To celebrate British Science Week at Royal Brompton and Harefield hospitals we’re highlighting some of the important work our researchers are tackling.
In this instalment we asked Zainab Khanbhai to reflect on her work and the role pharmacists play in research.
Zainab is a a senior cardiothoracic surgical pharmacist, with a special interest in atrial fibrillation (AF),
Why pharmacists are crucial to research
I qualified as a pharmacist in 2003 and have worked at Royal Brompton and Harefield hospitals since 2006. My work involves providing a clinical pharmacy service to patients admitted for cardiac and thoracic surgery.
I also work closely with the pre-operative team, helping to assess patients before surgery, advising on medication and ensuring appropriate management and optimisation of medications such as anticoagulation.
I believe that pharmacists have a major role to play in the research and management of chronic conditions such as diabetes and AF and can play a significant role in improving patient care. However, the skills and expertise of pharmacists are often overlooked and underutilised.
Pharmacists have the skills and in-depth clinical knowledge of medications, and often work closely with consultants, GPs and other medical colleagues. Many are non-medical prescribers (are able to prescribe medication without a doctor) and therefore are ideally placed to improve management of these chronic conditions and conduct research.
I love working in research because it’s so varied and there are so many aspects to it, including patient interaction, using innovative technology, writing papers and understanding statistics. It keeps me constantly challenged and there are new aspects that I am introduced to every day. It also means I get to interact with many different professionals and learn about how to engage and influence people. What drives me, when it comes to research, is the knowledge that I could be potentially shaping the clinical picture for the future.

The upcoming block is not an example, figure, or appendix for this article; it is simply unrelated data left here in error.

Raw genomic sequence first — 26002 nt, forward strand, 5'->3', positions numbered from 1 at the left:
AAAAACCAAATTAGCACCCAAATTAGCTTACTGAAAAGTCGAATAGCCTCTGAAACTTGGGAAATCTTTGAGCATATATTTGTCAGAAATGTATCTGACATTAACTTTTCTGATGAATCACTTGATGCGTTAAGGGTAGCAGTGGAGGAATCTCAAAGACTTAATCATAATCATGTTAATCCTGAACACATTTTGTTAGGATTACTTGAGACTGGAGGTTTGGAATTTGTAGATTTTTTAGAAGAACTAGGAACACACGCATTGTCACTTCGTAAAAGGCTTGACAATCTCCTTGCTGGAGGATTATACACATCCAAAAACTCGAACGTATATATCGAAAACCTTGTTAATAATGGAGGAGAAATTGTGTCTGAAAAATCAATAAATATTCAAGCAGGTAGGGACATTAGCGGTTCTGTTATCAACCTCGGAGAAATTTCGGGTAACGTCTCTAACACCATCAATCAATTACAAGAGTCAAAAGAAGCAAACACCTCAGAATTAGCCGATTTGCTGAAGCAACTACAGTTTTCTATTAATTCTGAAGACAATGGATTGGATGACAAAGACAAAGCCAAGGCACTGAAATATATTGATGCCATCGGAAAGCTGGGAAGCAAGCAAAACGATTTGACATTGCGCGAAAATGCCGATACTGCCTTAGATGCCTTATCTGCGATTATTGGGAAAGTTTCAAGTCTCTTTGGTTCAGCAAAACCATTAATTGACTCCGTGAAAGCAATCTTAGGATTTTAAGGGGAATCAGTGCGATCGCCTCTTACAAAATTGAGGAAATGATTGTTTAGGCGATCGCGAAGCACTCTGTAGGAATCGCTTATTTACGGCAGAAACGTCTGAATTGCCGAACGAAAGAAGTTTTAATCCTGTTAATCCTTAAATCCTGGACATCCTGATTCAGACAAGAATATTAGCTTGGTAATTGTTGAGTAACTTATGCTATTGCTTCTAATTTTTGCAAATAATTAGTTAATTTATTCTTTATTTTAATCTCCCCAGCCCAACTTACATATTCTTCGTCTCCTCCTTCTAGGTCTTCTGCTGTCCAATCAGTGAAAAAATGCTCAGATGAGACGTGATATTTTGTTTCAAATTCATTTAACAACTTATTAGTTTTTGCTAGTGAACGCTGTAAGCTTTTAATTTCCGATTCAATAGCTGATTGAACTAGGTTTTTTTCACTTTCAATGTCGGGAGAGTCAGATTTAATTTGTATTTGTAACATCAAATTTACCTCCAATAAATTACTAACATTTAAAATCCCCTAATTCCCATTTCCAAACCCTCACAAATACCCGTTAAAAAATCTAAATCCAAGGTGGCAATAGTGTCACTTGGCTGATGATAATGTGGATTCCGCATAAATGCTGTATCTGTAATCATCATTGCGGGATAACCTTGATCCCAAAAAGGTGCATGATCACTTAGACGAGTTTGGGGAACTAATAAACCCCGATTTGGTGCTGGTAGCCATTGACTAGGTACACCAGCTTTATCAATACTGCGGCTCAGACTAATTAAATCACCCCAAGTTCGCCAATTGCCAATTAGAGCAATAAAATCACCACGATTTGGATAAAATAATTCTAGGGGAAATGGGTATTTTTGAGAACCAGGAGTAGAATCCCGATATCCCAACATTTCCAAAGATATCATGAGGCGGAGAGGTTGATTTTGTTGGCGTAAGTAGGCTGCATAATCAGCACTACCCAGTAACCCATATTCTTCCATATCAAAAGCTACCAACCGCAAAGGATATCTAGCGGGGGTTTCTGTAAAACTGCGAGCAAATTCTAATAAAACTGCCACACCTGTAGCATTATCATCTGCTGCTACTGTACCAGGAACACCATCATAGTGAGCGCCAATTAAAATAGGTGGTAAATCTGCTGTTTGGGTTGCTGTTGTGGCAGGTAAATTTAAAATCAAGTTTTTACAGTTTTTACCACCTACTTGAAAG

My current projects are in two chronic conditions; AF and diabetes.
Atrial fibrillation research
AF is a heart condition that causes an irregular and often abnormally fast heart rate. Approximately 1.4 million people in the UK are estimated to have the disease. AF is often undiagnosed, and it is estimated that there are a further half a million people in the UK with the disease.
AF is a major risk factor for AF-related stroke and a contributing factor for 1 in 5 strokes, which can cost the NHS approximately £45,000 in the first year. By improving the detection and management of AF there is a potential to reduce the incidence of AF related stroke, saving lives and saving costs for the NHS.
In 2015 I became the lead for the Capture AF research service, funded by The Health Foundation. The aim was to determine whether it would be possible for community pharmacists to lead on AF detection and treatment. I worked with the arrhythmia team at Harefield Hospital, community pharmacists and primary care services to develop this service which has proven successful, with further funding received to develop a primary care AF hub.
The other project I’m working on is a service evaluation for a pharmacist led pre-operative diabetes optimisation clinic and is linked to my newly appointed role as the Diabetes UK Clinical Champion 2020-2022.
Diabetes is an established risk factor for the development and progression of cardiovascular disease, with the prevalence of coronary artery disease has been estimated as high as 55% in the diabetic population. Uncontrolled diabetes also increases the risk of complications post-surgery, including surgical site infections and acute renal failure.
The pre-operative diabetes clinic aims to improve glycaemic (blood glucose) control and optimise cardiovascular outcomes for patients coming to Harefield Hospital for cardiac surgery.
If successful, the aim will be expanded to determine the benefits of post-operative optimisation and then look at how this can be integrated with primary care.
My projects in both AF and diabetes show that pharmacists can have a massive impact on the management of these conditions. Research has not historically been associated with the pharmacy profession; however, there is increasing recognition that pharmacists have a unique role within research and can contribute to advances in healthcare.
Moving forward I hope more of my fellow pharmacists will be given the opportunity to work in research.
Read the other posts in our British Science Week 2021 series: